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In China, a Reuters Partner Blocks Articles on the Tiananmen Square Massacre

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tags: Tiananmen Square, censorship, Chinese history, journalism



A financial-information company partly owned by the news organization Thomson Reuters removed articles related to the June 4, 1989, Tiananmen Square massacre from the feeds of its data terminals in China last week. The move came under pressure from the Chinese government, Reuters reported Monday.

The data firm that complied with the censorship demands, Refinitiv, is Reuters’s biggest customer. It prevented some articles that included mentions of the pro-democracy demonstrations from appearing on its Eikon software and mobile app in China.

In a statement, Refinitiv pointed to legal realities in China, whose government previously blocked websites from publishing stories it deemed politically sensitive. The Chinese authorities have also denied visas to journalists working for news outlets that have published articles that were critical of the nation’s leaders.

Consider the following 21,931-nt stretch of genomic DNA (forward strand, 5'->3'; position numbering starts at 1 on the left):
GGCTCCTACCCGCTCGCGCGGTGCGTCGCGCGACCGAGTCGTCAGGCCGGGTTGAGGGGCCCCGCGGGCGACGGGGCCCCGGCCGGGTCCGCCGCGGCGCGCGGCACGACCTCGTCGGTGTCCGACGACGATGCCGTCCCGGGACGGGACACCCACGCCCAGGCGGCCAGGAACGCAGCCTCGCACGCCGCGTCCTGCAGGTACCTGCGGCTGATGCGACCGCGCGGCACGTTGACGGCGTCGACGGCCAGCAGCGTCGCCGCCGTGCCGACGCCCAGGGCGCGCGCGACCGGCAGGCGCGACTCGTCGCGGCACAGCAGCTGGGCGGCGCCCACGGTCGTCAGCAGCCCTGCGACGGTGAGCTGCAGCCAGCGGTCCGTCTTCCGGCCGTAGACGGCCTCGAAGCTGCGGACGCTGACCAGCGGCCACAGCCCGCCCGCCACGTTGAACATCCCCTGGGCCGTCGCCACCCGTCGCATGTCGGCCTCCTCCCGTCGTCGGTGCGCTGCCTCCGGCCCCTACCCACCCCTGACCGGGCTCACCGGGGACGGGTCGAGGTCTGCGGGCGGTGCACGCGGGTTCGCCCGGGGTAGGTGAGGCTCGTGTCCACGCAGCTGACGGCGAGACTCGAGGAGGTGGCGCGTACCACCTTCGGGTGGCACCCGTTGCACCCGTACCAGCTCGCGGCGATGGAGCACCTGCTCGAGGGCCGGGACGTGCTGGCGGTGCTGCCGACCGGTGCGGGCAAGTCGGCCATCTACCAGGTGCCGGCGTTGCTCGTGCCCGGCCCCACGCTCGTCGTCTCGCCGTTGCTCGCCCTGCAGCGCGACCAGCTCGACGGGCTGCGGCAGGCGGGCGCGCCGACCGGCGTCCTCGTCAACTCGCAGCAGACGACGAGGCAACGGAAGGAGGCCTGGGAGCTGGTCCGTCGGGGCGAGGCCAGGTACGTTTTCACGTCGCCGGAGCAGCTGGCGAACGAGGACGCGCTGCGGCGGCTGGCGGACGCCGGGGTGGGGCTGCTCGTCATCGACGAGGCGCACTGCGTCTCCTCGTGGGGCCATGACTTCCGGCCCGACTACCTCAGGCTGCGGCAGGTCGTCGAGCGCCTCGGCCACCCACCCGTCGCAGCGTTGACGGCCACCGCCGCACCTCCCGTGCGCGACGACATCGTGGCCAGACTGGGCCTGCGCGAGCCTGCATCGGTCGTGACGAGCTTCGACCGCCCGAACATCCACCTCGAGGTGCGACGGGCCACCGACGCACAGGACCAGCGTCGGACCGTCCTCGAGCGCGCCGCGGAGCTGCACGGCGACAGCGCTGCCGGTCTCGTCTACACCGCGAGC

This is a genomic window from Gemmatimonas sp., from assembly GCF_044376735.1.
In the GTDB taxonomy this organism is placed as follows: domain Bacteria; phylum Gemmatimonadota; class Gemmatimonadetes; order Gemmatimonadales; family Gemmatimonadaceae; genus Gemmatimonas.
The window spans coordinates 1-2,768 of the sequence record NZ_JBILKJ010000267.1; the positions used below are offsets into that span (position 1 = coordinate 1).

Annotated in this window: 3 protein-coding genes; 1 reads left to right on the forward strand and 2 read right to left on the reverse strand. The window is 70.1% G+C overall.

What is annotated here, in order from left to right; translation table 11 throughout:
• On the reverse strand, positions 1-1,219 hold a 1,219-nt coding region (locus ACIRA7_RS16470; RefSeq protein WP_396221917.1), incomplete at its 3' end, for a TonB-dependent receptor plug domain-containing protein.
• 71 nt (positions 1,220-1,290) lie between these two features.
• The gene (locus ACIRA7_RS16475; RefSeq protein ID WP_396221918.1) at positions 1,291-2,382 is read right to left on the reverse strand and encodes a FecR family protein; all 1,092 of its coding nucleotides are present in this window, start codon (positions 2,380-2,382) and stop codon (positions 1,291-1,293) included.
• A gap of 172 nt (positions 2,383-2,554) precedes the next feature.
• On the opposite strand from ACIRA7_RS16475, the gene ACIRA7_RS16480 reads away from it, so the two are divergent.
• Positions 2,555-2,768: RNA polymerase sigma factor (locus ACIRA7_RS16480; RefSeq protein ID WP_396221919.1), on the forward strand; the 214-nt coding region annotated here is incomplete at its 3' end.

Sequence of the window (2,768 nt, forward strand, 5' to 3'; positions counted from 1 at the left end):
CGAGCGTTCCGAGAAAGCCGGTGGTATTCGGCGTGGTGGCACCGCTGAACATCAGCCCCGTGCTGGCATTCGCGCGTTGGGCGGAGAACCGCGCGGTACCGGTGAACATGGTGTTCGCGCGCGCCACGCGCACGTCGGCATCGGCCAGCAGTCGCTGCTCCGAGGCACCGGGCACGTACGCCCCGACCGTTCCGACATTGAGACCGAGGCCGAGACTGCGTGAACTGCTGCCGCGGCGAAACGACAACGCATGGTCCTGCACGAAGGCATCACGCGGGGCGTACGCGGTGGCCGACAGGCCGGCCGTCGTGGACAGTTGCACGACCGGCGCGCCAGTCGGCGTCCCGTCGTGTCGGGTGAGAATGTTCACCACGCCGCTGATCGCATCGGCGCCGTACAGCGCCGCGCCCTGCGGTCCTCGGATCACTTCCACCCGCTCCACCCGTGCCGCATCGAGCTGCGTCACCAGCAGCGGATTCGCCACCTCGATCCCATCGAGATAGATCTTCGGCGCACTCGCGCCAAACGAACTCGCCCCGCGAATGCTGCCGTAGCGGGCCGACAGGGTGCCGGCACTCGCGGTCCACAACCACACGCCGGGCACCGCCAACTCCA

In recent days, with the 30th anniversary of the uprising approaching, China has made efforts to quash public mentions of the day when tanks and troops moved into the Beijing plaza and crushed student-led protests. Reuters reported on Monday that the Cyberspace Administration of China, which censors online speech, had threatened to suspend Refinitiv if it did not go along with its demand to pull articles that mentioned what took place in Tiananmen Square.

In a statement, Refinitiv said, “As a global business, we comply with all our local regulatory obligations, including the requirements of our license to operate in China.”

 

Read entire article at NY Times

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